Court Examines Definition of Progress Payments in Connection with California’s Prompt Payment Penalty Statute

Murray’s Iron Works, Inc. v. Boyce, 158 Cal. App. 4th 1279 (2008)

In this case, the California Court of Appeal addressed whether the prompt payment penalty statute was properly applied against the owner and, in doing so, provided a definition for progress payments under the statute.

California requires that an owner pay its contractor any progress payment due as to which there is no good faith dispute within 30 days following receipt of a demand for payment.  If there is a good faith dispute between the owner and contactor, the owner may withhold no more than 150 percent of the disputed amount.  Any amount wrongfully withheld by the owner is subject to a penalty of 2 percent per month on the improperly withheld amount, in lieu of any interest otherwise due.  The prevailing party is also entitled to attorney’s fees and costs.  (Cal. Civ. Code § 3260.1.)  Other statutes establish similar requirements for progress payments between contractors and subcontractors (Bus. & Prof. Code § 7108.5) and for payment of retention (Cal. Civ. Code § 3260).

Phillip Boyce (“owner”) hired Murray’s Iron Works (“contractor”) to build and install decorative ironwork at the owner’s residence.  The contractor completed its work on July 16, 2002 and submitted its final invoice on that date.  The owner called the contractor back to the home to address certain punchlist items, which were completed by December 31, 2002.  The owner made a partial payment on the final invoice, but $66,222.40 remained outstanding.  Eventually the contactor sued the owner for the amount of the unpaid invoice.  The owner contended that the contractor did not complete the work necessary to seal and waterproof the ironwork under the contract.  The contractor argued that it substantially, if not fully, completed its work and that any additional work was so trivial that the owner could have easily fixed it.  The contractor also sought an award of prompt payment penalties for the owner’s failure to pay its July 16, 2002 invoice in full where there was no good faith dispute to withhold payment.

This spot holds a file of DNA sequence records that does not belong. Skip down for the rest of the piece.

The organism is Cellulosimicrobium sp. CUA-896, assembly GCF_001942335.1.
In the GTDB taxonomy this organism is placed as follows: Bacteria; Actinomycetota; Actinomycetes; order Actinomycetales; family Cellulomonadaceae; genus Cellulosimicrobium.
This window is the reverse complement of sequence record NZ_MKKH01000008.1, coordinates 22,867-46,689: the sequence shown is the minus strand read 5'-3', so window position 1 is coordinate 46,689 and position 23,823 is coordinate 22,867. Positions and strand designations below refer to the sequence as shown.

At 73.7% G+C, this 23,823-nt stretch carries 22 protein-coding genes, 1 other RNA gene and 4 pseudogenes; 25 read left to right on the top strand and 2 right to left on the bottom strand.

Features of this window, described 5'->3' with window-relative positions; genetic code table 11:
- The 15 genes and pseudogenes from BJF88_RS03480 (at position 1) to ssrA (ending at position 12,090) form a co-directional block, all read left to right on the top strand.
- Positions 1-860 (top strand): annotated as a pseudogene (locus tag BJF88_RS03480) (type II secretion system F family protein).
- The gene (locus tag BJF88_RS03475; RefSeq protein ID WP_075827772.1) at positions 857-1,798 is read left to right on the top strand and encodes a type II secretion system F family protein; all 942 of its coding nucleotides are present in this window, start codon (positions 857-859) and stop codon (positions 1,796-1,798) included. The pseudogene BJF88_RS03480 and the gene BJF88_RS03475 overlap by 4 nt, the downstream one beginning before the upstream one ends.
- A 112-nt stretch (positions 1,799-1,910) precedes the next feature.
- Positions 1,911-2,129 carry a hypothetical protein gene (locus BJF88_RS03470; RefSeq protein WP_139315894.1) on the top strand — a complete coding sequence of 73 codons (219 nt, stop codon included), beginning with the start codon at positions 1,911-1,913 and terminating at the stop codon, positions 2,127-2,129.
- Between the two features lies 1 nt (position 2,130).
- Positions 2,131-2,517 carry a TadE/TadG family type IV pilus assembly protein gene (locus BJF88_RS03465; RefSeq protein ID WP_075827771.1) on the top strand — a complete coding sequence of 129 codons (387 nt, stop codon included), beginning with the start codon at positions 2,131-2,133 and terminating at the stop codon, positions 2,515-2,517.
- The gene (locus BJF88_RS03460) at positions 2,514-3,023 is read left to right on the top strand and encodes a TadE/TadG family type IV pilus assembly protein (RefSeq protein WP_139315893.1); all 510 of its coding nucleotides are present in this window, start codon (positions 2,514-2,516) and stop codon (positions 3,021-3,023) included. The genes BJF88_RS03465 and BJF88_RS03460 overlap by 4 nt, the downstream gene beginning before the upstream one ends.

The matter proceeded to trial and the jury awarded the contractor the full amount of its requested contract damages ($66,222.40) and prompt payment penalties of $49,004.65, pursuant to Civil Code section 3260.1 (the “prompt payment statute”).  After post-trial motions, the court also awarded the contractor $110,090.23 for attorney’s fees and costs under the prompt payment statute.

On appeal, the court was not persuaded by the owner’s argument that the contractor could not recover under the contract because there was substantial evidence to support the jury’s conclusion that the contractor completed or substantially completed the contract.  The court, however, agreed with the owner and reversed the trial court’s award of penalties and attorney’s fees on the ground that the contractor’s final unpaid invoice was not a “progress payment” under the prompt payment statute.  The contractor argued that, as used in the construction industry, a progress payment is a contractually required payment made as the job progresses and before the project is completed.  The owner argued that the unpaid amount was a final payment, not a progress payment, because it was not due until the project was complete.

The court noted that the term “progress payment” is not defined by the prompt payment statute.  After considering various cases and secondary authority, the court held that “a payment made after construction is completed is not a progress payment because a contractor no longer has the remedy of stopping work and rescinding the contract.  Simply put, the contractor upheld his side of the bargain and the construction is completed.”  Accordingly, the court further held that the term progress payment has a particular meaning in the construction industry and that, as enacted in the prompt payment statute, “a progress payment is a payment other than a down payment that is to be made before the project is completed.”  Because the contactor’s agreement called for payment of the net due upon satisfactory completion of the project, the court concluded that there was no evidence that the owner wrongfully withheld a “progress payment.”  The award of penalties and attorney’s fees was reversed.

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